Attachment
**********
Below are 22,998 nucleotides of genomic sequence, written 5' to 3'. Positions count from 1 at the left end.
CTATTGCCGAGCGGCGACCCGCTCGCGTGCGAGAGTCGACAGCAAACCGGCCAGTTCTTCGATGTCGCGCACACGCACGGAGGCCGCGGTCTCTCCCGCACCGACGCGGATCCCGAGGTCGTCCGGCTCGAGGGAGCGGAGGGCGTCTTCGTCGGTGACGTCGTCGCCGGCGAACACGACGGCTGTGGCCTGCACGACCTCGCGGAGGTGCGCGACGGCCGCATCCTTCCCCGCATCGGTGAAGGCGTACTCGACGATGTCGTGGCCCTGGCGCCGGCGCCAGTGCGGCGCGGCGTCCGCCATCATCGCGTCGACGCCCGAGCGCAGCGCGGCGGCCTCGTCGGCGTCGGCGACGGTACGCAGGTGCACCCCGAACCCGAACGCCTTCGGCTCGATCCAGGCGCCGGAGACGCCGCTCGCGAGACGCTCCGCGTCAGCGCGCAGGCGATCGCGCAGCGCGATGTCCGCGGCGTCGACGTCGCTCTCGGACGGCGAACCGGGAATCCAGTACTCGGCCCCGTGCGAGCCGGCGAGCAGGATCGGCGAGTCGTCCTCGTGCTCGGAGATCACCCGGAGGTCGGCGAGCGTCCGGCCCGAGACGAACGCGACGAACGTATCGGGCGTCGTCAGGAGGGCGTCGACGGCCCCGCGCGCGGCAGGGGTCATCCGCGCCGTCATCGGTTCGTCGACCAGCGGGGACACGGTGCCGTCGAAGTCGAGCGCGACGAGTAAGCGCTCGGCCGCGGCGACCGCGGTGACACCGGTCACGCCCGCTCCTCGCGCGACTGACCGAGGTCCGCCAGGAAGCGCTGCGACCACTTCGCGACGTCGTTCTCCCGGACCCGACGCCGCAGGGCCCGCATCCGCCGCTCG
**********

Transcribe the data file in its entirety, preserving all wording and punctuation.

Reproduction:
Below are 22,998 nucleotides of genomic sequence, written 5' to 3'. Positions count from 1 at the left end.
CTATTGCCGAGCGGCGACCCGCTCGCGTGCGAGAGTCGACAGCAAACCGGCCAGTTCTTCGATGTCGCGCACACGCACGGAGGCCGCGGTCTCTCCCGCACCGACGCGGATCCCGAGGTCGTCCGGCTCGAGGGAGCGGAGGGCGTCTTCGTCGGTGACGTCGTCGCCGGCGAACACGACGGCTGTGGCCTGCACGACCTCGCGGAGGTGCGCGACGGCCGCATCCTTCCCCGCATCGGTGAAGGCGTACTCGACGATGTCGTGGCCCTGGCGCCGGCGCCAGTGCGGCGCGGCGTCCGCCATCATCGCGTCGACGCCCGAGCGCAGCGCGGCGGCCTCGTCGGCGTCGGCGACGGTACGCAGGTGCACCCCGAACCCGAACGCCTTCGGCTCGATCCAGGCGCCGGAGACGCCGCTCGCGAGACGCTCCGCGTCAGCGCGCAGGCGATCGCGCAGCGCGATGTCCGCGGCGTCGACGTCGCTCTCGGACGGCGAACCGGGAATCCAGTACTCGGCCCCGTGCGAGCCGGCGAGCAGGATCGGCGAGTCGTCCTCGTGCTCGGAGATCACCCGGAGGTCGGCGAGCGTCCGGCCCGAGACGAACGCGACGAACGTATCGGGCGTCGTCAGGAGGGCGTCGACGGCCCCGCGCGCGGCAGGGGTCATCCGCGCCGTCATCGGTTCGTCGACCAGCGGGGACACGGTGCCGTCGAAGTCGAGCGCGACGAGTAAGCGCTCGGCCGCGGCGACCGCGGTGACACCGGTCACGCCCGCTCCTCGCGCGACTGACCGAGGTCCGCCAGGAAGCGCTGCGACCACTTCGCGACGTCGTTCTCCCGGACCCGACGCCGCAGGGCCCGCATCCGCCGCTCG